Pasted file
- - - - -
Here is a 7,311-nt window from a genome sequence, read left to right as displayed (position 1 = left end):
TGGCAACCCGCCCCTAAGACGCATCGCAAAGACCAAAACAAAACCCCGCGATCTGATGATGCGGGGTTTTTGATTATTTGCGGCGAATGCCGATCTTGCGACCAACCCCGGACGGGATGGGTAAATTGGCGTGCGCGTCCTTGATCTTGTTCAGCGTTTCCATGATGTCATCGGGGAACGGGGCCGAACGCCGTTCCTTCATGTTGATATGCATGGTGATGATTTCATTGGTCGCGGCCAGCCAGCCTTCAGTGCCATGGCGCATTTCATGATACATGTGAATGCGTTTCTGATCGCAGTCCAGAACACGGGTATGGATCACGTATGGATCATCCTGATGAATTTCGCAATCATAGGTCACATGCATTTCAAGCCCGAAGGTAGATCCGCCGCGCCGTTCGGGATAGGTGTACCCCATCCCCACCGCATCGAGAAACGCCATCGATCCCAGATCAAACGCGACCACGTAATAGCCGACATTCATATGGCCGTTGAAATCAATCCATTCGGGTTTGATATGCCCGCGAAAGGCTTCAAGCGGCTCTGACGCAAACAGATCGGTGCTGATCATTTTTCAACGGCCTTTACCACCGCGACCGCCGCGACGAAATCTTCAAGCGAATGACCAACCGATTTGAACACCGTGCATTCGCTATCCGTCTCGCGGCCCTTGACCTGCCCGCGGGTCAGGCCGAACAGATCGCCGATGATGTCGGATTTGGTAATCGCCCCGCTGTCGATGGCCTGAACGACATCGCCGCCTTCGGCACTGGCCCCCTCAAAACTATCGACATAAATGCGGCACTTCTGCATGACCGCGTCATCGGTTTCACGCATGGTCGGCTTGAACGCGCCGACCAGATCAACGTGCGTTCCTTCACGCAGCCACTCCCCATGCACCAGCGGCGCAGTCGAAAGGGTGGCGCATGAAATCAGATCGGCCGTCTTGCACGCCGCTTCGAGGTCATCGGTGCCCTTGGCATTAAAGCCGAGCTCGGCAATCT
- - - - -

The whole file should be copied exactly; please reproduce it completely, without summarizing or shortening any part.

Here is a 7,311-nt window from a genome sequence, read left to right as displayed (position 1 = left end):
TGGCAACCCGCCCCTAAGACGCATCGCAAAGACCAAAACAAAACCCCGCGATCTGATGATGCGGGGTTTTTGATTATTTGCGGCGAATGCCGATCTTGCGACCAACCCCGGACGGGATGGGTAAATTGGCGTGCGCGTCCTTGATCTTGTTCAGCGTTTCCATGATGTCATCGGGGAACGGGGCCGAACGCCGTTCCTTCATGTTGATATGCATGGTGATGATTTCATTGGTCGCGGCCAGCCAGCCTTCAGTGCCATGGCGCATTTCATGATACATGTGAATGCGTTTCTGATCGCAGTCCAGAACACGGGTATGGATCACGTATGGATCATCCTGATGAATTTCGCAATCATAGGTCACATGCATTTCAAGCCCGAAGGTAGATCCGCCGCGCCGTTCGGGATAGGTGTACCCCATCCCCACCGCATCGAGAAACGCCATCGATCCCAGATCAAACGCGACCACGTAATAGCCGACATTCATATGGCCGTTGAAATCAATCCATTCGGGTTTGATATGCCCGCGAAAGGCTTCAAGCGGCTCTGACGCAAACAGATCGGTGCTGATCATTTTTCAACGGCCTTTACCACCGCGACCGCCGCGACGAAATCTTCAAGCGAATGACCAACCGATTTGAACACCGTGCATTCGCTATCCGTCTCGCGGCCCTTGACCTGCCCGCGGGTCAGGCCGAACAGATCGCCGATGATGTCGGATTTGGTAATCGCCCCGCTGTCGATGGCCTGAACGACATCGCCGCCTTCGGCACTGGCCCCCTCAAAACTATCGACATAAATGCGGCACTTCTGCATGACCGCGTCATCGGTTTCACGCATGGTCGGCTTGAACGCGCCGACCAGATCAACGTGCGTTCCTTCACGCAGCCACTCCCCATGCACCAGCGGCGCAGTCGAAAGGGTGGCGCATGAAATCAGATCGGCCGTCTTGCACGCCGCTTCGAGGTCATCGGTGCCCTTGGCATTAAAGCCGAGCTCGGCAATCT